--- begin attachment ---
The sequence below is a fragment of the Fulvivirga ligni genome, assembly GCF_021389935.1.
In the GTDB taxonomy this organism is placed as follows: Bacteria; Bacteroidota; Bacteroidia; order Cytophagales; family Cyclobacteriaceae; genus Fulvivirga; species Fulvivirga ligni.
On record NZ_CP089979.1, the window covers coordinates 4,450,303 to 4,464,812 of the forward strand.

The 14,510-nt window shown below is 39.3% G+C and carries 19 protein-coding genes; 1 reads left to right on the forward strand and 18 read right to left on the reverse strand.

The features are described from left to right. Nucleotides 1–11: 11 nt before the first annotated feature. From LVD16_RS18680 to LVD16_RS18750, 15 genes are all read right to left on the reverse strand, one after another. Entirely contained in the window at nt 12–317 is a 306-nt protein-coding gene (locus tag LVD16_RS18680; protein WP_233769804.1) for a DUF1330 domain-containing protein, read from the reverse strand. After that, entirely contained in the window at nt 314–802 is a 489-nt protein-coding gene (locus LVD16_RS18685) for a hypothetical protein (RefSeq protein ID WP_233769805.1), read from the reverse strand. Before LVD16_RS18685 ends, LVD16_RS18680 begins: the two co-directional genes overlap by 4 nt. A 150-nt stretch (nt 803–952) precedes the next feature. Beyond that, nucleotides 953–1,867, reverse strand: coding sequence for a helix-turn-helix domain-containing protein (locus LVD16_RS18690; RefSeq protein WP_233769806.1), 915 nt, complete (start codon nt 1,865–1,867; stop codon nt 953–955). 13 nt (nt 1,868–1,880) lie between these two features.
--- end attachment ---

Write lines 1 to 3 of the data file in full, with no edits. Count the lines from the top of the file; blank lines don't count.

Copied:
The sequence below is a fragment of the Fulvivirga ligni genome, assembly GCF_021389935.1.
In the GTDB taxonomy this organism is placed as follows: Bacteria; Bacteroidota; Bacteroidia; order Cytophagales; family Cyclobacteriaceae; genus Fulvivirga; species Fulvivirga ligni.
On record NZ_CP089979.1, the window covers coordinates 4,450,303 to 4,464,812 of the forward strand.